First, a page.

Txillardegi: Writer and politician who fought for Basque nationalism

José Luis Alvarez Enparantza, known by his pen-name of Txillardegi, was a key figure on the left wing of Basque nationalism for over half a century.

One of the founders of the separatist movement ETA, he was at various times a fearless critic of direction and tactics, but always from within the left-nationalist position, now gaining wider acceptance, of the Basque people's right to self-determination. In the post-Franco period he was elected Senator in Madrid, representing the Basque Left, but he was no career politician and owed his reputation as much to his other activities as novelist, sociolinguist and public intellectual committed to the re-establishment and development of the Basque language.

Txillardegi was born in 1929 in San Sebastian, where his father had a small printing works. His early memories included taking shelter in the cellar when the town was being bombarded from the sea during the Civil War, and seeing the lorries of Franco's army rolling past bearing the slogan Viva la Muerte.

Although his parents could speak Euskera, the Basque language, their children were brought up speaking Castilian Spanish, as was common among the town's aspiring middle class. He heard some Basque within the family when staying with his grandmother and saw some written passages in his first school reader. But he had scarcely learnt a few words when the language was banned. He was 19 when he decided to learn the language; by then he was at university in Bilbao studying engineering. Until midnight he would prepare his coursework, then till three in the morning study Euskera from old books obtained clandestinely.

He had enrolled in an underground student's union, which led to his first arrest and imprisonment. In 1953, after his release he helped established the Basque cultural organisation Ekin, whose initial focus was on teaching the language and history. In 1959 Ekin transformed itself into the explicitly political ETA ("Euskadi ta Askatasuna", or Basque Homeland and Freedom), for which Txillardegi supplied the name. It was essentially a breakaway from the clandestine Basque Nationalist Party (PNV) organised by the exiled Basque government in Paris, which a younger generation felt to be out of touch with realities inside the country.

In the early 1960s ETA authorised symbolic violence against property, but it was not until 1968 that the first blood was shed, that of the Chief of Police in Irun who had directed the repression and torture of opposition groups. Txillardegi, imprisoned a second time, escaped across the border into the French Basque Country and resigned from ETA in 1967. For 15 years he and his wife Jone brought up their children in France, and for a while in Belgium. Conditions were difficult, for illegal refugees had no social security rights and the French government was ready to move exiles from the border zone in return for the Franco regime's purchase of Mirage jets. One of his sons, Joseba, is today a leading figure on the nationalist left.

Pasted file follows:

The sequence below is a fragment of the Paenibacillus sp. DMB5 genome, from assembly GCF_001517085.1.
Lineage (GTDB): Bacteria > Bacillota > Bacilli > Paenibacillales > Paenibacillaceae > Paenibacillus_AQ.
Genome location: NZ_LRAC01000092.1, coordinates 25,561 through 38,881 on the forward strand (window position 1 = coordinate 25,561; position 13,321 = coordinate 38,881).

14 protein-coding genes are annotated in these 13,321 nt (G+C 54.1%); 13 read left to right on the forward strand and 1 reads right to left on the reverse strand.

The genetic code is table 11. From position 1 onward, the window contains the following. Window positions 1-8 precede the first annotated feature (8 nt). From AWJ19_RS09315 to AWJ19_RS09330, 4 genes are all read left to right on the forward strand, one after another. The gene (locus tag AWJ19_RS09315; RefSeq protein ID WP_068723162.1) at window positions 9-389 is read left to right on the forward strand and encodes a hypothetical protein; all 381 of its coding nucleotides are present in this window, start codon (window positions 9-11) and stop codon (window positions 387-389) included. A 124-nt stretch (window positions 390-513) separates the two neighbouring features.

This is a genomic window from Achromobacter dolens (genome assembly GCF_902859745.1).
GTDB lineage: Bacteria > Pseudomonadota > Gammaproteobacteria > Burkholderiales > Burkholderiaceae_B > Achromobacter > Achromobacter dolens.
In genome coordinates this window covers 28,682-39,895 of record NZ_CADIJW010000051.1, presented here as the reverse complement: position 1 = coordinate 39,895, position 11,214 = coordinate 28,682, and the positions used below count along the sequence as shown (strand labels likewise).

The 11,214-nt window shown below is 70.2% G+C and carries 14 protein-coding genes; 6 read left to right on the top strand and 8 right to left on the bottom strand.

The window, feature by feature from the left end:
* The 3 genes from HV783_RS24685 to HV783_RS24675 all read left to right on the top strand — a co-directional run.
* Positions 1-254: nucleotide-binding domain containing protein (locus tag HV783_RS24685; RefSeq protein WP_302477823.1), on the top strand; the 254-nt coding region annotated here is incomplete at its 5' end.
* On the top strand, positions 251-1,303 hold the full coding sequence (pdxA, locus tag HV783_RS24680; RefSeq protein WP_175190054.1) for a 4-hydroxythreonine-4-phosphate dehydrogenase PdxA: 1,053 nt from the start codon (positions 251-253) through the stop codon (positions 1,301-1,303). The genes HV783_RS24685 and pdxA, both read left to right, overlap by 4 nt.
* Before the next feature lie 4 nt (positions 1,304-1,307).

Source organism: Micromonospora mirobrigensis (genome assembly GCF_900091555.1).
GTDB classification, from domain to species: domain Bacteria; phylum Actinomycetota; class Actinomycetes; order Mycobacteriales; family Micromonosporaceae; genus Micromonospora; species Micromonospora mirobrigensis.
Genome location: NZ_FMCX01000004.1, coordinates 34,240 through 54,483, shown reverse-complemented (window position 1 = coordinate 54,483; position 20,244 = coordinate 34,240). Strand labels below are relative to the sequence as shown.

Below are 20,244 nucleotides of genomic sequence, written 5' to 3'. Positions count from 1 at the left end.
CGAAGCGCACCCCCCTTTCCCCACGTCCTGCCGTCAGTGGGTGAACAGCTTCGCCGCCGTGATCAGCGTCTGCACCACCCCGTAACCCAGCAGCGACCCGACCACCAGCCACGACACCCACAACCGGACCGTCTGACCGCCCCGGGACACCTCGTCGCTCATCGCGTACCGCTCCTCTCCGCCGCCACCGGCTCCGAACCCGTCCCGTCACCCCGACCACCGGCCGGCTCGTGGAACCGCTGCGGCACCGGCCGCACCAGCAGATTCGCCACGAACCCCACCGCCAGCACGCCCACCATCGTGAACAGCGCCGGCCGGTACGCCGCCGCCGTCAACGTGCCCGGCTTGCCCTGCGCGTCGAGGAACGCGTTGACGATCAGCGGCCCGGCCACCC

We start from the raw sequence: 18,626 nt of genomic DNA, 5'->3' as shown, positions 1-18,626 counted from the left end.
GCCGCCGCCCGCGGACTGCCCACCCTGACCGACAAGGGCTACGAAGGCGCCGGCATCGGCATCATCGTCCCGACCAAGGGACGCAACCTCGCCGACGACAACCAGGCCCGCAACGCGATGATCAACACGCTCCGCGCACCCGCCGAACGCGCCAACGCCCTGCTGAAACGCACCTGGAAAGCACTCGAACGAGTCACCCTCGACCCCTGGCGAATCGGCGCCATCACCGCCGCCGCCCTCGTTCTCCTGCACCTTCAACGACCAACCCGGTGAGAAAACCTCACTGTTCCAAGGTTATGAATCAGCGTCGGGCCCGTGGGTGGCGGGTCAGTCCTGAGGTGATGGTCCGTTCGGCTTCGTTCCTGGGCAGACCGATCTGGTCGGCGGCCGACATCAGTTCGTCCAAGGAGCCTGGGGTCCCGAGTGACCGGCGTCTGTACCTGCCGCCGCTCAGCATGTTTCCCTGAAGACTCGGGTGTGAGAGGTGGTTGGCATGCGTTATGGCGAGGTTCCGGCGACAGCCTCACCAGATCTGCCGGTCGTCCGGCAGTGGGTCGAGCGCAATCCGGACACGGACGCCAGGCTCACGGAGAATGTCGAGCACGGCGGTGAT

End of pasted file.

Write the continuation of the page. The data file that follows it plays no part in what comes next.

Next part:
Txillardegi and others resigned from ETA because of what they saw as Marxist-Leninist infiltration . But Txillardegi was also in his own way a man of the left, and a lifelong critic of the PNV, which he perceived as hiding its many accommodations with the state under a covering of Basque cultural identity.

Returning south after the death of Franco, Txillardegi helped establish ESB, the short-lived Basque Socialist Party, and later through the left-nationalist alliance Herri Batasuna, in whose name he was elected a Senator in 1989. On the eve of taking up his seat he was having dinner with Basque politicians and journalists at the Alcalá Hotel in Madrid when right-wing paramilitaries stormed the restaurant. Txillardegi flung himself under the table but one of his colleagues was killed, another badly injured. It was 20 November, the anniversary of Franco's death.

A man of many talents, Txillardegi used them all tirelessly in the task of rebuilding the Basque nation, whether contributing to the creation of Euskera Batua, the standardised version of the Basque language, or bringing his mathematical training to bear on sociolinguistic questions. His novels are credited with having broken the mould of the novel in Basque, and deal with the great questions of human existence rather than the surface currents of political life. He was a prolific essayist and contributor to the Basque daily Berria.

After ETA broke their year-long truce in 1999, Txillardegi became a severe critic of the movement, which he considered had become opportunistic and without ideological direction, a vanguard which had so lost touch with those in whose name it acted as to be completely out of control. He joined a new party, Aralar, which renounced armed struggle, but soon the pressure on ETA to disband was building from within the whole left-nationalist movement.

Txillardegi lived to see a new centre-left coalition, Bildu, reap the peace dividend, surging in the 2011 regional and local elections to take 26 per cent of the Basque vote and coming a close second to the PNV in the Basque parliament.

There is a sense, therefore, of a rounded life, and also of the end of an era. Those who knew Txillardegi will recall his energy and humour, his enjoyment of Basque life and his strong attachment to his home town of Donostia.

Jose Luis Alvarez Enparantza ("Txillardegi"), politician, novelist and sociolinguist: born Donostia (San Sebastian) 27 September 1929; married Jone (two sons, one daughter); died Donostia 14 January 2012.

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